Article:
Sadly I feel these infringements of our rights and liberties are here to stay. The American people have become addicted to feel-good security measures. It isn't just the airlines. We can't be bothered to learn how to drive our cars, so we just insist the automakers load them down with three tons of airbags, "blind spot" monitors, traction and stability control, tire pressure monitors, etc. Americans love having something tangible they can point to and say "because of this I'm totally safe."
"Those who would trade liberty for temporary safety deserve neither liberty nor safety." Ben Franklin. There's risk in life, people. You are far more likely to be killed in a car accident, eaten by sharks or stung to death by bees than blown up by terrorists in a plane. We cannot be totally secure and it's not worth trashing the 4th Amendment to do so. However, these TSA measures, according to security experts, are just "security theatre" and don't really even do anything to make us safer. If we really wanted to secure air travel, we would take a page from the Israelis. They say these machines are worthless and they profile and interview passengers directly. They haven't had a terrorist incident on planes in years, and lots of Islamic nutjobs hate Israel more than they hate us. It would nice if the TSA would act professionally while they are taking naked pictures of your teenage daughter or fondling your son's genitals but too many of them are rude and insolent. And it has been forgotten that even after 9/11, airports have the capacity if they wish, to dismiss the TSA and take over security on their own. I say let pilots carry weapons, most of them are ex-military anyway, and profile those in high risk groups (single Muslim males from Africa or the Middle East). Leave the nuns and little kids and old ladies in wheelchairs alone! When was the last time a 3 year old kid tried to blow up a plane??? And how many terrorists has the TSA caught--none!! The shoe bomber and the underwear bomber were stopped by passengers. And why do they search kids but do nothing about the ground crews and not search cargo planes? They are always responding to the LAST threat.
As Robert stated, detective work is what is needed. I feel that TSA is trained to do certain actions and not think outside the box.
These new measures, if approved, will continue to keep honest people honest. Nothing more.
I feel that scanners should be for EVERYONE on every trip, i would much prefer me or my child being scanned than flown into the side of a building... im not silly enough to think that this is enough to stop terroist acts as we see with the printer cartridges, ther is always another way.. this time it didn't work and fingers crossed it never happens again but i would prefer a scanning than be responsible for kicking up a fuss now, getting the rules changed back to not being scanned then having a plane come down because someone managed to get something on board ! every one who complains now has the power helping the terroists, giving them an easier life ! as a world we should stand up and let every check possible being done to prevent this or any other attack being able to happen,Not making it harder for the people on our side to do there JOB !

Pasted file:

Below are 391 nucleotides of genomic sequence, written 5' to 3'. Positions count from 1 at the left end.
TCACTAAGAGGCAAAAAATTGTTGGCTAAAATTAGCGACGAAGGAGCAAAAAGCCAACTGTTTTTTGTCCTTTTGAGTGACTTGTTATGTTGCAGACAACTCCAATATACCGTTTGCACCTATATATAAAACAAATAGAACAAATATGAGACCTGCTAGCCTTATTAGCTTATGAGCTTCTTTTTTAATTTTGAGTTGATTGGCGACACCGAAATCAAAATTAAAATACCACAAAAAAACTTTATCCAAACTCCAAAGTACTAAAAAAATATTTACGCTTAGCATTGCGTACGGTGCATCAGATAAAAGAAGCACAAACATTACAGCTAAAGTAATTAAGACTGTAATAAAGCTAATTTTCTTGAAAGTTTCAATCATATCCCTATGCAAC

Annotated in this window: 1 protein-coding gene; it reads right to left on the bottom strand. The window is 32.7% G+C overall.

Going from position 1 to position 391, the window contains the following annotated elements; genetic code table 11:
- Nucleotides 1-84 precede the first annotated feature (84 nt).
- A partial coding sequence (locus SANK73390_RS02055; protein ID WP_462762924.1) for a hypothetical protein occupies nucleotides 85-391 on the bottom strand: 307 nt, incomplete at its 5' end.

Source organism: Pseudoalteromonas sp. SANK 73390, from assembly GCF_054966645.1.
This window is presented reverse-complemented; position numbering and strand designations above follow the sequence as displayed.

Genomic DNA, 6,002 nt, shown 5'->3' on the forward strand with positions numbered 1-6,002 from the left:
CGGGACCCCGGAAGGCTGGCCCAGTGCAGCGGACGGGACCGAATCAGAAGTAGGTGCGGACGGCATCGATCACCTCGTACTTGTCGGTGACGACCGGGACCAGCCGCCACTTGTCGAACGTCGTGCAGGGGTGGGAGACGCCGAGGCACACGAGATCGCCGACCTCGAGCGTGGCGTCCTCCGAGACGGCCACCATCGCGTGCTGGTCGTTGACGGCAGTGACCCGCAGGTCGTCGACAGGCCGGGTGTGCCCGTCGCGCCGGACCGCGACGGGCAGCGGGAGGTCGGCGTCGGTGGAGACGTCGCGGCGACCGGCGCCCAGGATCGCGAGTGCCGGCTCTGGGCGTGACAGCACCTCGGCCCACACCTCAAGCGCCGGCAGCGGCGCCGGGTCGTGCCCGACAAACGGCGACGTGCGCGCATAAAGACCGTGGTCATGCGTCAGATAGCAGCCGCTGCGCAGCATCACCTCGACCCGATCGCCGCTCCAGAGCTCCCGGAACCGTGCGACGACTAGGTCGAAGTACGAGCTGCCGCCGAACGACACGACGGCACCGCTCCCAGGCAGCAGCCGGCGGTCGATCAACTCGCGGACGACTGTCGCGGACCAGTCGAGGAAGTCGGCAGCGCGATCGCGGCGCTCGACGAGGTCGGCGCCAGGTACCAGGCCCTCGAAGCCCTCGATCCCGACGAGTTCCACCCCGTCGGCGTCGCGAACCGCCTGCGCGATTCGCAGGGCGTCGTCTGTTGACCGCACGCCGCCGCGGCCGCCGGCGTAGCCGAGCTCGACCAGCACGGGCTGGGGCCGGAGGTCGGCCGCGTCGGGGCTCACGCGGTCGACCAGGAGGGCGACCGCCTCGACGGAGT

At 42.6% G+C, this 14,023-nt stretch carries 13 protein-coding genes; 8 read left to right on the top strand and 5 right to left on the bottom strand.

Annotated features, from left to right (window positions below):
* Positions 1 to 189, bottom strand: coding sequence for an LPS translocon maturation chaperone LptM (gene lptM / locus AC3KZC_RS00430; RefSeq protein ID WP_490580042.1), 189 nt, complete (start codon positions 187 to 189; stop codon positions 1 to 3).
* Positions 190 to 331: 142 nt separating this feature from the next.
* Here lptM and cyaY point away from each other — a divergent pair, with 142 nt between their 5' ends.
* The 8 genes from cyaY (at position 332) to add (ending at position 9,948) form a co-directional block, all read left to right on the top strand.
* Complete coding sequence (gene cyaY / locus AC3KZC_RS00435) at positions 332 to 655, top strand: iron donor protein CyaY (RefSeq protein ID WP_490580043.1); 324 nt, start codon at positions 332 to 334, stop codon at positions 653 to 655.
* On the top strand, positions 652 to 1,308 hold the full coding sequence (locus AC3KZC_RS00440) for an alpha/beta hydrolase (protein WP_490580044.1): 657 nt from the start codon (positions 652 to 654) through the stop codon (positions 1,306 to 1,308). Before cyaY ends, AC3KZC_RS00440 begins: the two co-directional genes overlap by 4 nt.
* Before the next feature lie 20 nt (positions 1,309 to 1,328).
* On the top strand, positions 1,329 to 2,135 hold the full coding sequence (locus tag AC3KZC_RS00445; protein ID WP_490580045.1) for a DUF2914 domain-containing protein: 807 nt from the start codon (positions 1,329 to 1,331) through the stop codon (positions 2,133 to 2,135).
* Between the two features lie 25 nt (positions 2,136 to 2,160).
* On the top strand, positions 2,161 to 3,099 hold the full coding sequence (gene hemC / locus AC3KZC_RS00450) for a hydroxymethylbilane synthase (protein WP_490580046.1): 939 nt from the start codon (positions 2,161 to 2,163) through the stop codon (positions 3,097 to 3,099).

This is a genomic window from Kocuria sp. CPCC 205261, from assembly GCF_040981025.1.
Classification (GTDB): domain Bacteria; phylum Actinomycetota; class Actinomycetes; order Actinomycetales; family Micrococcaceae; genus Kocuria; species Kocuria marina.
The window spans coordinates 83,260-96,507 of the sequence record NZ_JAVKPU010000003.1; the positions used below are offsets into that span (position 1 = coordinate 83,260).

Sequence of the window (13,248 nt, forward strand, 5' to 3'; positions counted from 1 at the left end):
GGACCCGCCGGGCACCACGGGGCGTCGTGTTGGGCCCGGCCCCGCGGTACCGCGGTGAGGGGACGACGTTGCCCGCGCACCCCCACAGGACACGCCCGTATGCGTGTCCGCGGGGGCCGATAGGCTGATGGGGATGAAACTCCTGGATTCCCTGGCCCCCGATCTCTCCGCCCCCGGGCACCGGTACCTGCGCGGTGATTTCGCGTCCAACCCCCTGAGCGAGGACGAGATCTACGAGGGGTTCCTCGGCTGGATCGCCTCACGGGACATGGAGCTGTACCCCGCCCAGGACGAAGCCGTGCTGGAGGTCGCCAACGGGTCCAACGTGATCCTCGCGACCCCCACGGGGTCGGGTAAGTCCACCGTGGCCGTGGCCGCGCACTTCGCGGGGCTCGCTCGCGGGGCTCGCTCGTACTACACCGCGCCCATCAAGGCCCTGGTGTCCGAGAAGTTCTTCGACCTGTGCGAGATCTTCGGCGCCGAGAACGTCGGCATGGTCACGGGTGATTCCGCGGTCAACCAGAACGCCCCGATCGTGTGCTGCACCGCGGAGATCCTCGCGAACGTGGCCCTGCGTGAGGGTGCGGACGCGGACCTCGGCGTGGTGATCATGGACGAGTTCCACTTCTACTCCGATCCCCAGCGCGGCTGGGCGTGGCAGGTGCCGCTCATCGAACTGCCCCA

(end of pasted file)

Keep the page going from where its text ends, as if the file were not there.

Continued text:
Are you looking forward to having nude pictures of you and your children
A body cavity search… hahaha – Don’t go “nuts” here Bobby… Getting a little carried away here now…
Too often, we take things for granted, and this is no different. I hate to be the bearer of bad news, but flying is a privilege, not a right.
Brian Emery, I happen to have a copy of the Constitution of the United States, and I will quote you the relevant section:
Definition of privilege...
"Experts in medicine, biochemistry, and biophysics warn that one type of machine, backscatter X-ray, concentrates in the skin rather than diffusing through the body as medical radiation does; therefore, the dose you receive is shockingly high -- far higher than the government admits. Dr. Jeff Zervas, a surgeon in Montevideo, Minnesota, told me, "As far as living tissue is concerned, the less exposure to ionizing radiation, the better. Zero is best." Dr. Zervas also worried about the TSA's legendary incompetence: "What happens, for example, if some clown leaves the machine on, and a passenger's standing in the field? And who calibrates these things? I wouldn't trust a bureaucrat or anyone else without a stake in its safety to do it properly."
Where in the constitution does it say “You have the right to fly”… It’s a choice and a privilege… You have several choices in travel…. So chose not to fly… If you choose to fly, then you are subject to all federal standards and guidelines… Therefore you are choosing to be searched and maybe if randomly selected a pat down…